Rethinking space in my practice

The argument of public space can be complex and multifaceted, artist’s engagement with pre-existing spaces is a tenuous dialogue in which restrictions in funding and health and safety are often crippling to the expression of the artist. If we consider the topographical form in which space is observed today, in which space has been virtualized and morphed from concrete to code, perspective fragmented and incomprehensible to visualise or simply flattened beyond repair. Space in the streets is relative to three things for example, how we navigate space, how space is perceived and how people interact in public space. These inquiries can be explored in a variety of ways such as form, which the artists from modernist times tried to do in a variety of ways, from the vibrant, blasted spaces of Uccello and the Futurists, the utopian architecture of Frederick Kiesler or the sculptures of Richard Serra. In Form, the modernists were attempting to unlock the revolutionary potential of their local town squares by recreating the representation of them, however they decided to do it, it was often flawed in the completion, with the ideals being far from the reality of living in/occupying them. In many regards, artists in the later half of the 20th century took things slightly further with more environmental approaches in industrial areas and the dialectic, having been shattered and fragmented after a certain “postmodern” practices came into be. The challenge of approaching the issue today is that spaces are under a far more visceral control system than before. In surveillance cameras, mobile tracking and private ownership which accounts to give proportions of disused land in Scotland. These barriers can be overcome by the brave, but it’s not an accessible way for most.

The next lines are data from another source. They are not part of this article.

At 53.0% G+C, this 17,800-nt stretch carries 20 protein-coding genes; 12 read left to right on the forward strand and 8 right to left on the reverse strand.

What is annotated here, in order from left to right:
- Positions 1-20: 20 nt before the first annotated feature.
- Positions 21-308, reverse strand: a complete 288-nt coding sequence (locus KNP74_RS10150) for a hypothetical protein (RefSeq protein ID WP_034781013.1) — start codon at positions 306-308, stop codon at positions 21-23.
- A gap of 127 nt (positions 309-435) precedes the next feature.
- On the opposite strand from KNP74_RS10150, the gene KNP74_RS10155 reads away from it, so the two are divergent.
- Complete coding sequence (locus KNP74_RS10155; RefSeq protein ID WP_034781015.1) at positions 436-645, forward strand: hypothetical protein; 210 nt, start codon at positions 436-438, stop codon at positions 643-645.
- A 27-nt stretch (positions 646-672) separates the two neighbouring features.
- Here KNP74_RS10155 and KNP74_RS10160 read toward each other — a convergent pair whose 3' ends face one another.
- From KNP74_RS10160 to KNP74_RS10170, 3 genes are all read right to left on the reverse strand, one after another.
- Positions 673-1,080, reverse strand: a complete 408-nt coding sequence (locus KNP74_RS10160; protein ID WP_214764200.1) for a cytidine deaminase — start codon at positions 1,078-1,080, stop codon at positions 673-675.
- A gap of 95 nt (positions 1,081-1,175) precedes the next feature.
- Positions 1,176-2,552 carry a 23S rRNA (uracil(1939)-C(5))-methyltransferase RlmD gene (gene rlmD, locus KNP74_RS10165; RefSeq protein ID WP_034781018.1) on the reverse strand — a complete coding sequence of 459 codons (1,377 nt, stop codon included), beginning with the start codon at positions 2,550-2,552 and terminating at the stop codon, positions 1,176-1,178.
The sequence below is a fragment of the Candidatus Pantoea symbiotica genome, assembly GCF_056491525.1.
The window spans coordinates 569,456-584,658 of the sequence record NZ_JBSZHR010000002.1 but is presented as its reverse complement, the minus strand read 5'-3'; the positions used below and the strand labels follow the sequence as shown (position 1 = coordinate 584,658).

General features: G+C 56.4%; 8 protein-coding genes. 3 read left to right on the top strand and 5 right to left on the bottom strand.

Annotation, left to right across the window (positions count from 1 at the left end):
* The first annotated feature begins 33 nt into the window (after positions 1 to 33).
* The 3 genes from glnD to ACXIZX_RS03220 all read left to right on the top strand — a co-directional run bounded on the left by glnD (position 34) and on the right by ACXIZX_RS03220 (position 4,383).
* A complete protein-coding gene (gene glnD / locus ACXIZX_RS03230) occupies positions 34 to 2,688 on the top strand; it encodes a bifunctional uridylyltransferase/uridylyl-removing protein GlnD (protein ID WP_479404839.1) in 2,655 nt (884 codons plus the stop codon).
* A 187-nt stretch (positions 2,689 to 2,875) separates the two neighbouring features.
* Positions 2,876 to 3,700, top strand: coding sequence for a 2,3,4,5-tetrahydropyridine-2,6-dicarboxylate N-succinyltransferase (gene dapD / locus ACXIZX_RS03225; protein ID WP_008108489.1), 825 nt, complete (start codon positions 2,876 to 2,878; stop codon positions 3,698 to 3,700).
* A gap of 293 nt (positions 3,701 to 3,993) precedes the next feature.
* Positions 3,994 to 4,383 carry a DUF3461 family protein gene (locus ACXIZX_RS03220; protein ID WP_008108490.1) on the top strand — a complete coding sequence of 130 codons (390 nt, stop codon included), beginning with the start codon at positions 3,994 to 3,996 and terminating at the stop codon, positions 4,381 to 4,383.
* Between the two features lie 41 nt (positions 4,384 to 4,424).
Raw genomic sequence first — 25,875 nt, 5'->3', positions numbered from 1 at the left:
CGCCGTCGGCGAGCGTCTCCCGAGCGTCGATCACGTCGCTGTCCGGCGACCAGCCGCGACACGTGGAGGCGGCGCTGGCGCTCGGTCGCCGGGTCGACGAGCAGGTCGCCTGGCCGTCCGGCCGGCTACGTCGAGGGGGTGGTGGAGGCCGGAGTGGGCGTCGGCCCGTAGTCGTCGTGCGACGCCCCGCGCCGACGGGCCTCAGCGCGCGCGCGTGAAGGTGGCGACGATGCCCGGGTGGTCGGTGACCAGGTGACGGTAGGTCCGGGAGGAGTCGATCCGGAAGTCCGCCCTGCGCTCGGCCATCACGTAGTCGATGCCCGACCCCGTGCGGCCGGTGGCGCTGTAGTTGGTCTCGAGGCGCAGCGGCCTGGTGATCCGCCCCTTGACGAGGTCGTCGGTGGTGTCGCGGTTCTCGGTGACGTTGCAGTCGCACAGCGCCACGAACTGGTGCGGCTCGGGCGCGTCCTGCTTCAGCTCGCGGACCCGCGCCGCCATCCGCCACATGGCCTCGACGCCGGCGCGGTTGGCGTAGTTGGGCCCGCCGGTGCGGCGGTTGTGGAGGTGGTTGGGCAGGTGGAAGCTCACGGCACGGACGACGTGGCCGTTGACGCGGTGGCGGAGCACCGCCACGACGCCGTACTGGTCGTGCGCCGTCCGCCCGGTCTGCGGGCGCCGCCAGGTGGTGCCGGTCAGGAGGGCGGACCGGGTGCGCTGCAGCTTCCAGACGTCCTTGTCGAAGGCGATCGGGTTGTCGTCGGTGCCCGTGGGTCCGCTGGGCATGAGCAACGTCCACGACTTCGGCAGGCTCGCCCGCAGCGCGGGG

A further disencouragment in approaches ways of occupying spaces, rethinking or even observing is the social consensus. In cities or more specifically in crowds, people protect their areas and spaces, often going out of their way to prevent any damage or change in historical architecture. This attitude is hard like the concrete its protecting. It is Anti-Community and out to uproot anything not giving fuel to the system. Projected by the media via subliminal methods of indoctrination, most are unaware of their surroundings, or see no way of changing it. This attitude which has in recent years been dubbed many names but most prominently Capitalist Realism by late cultural critic Mark Fisher, whos ideas confirm that there is little room for imagination anymore, that people can struggle to even think of anything BUT the neo-liberal, post capitalist world. Alas, the legacy of concrete lives on as a permanent stain, but there is still hope for those willing to take action and see.

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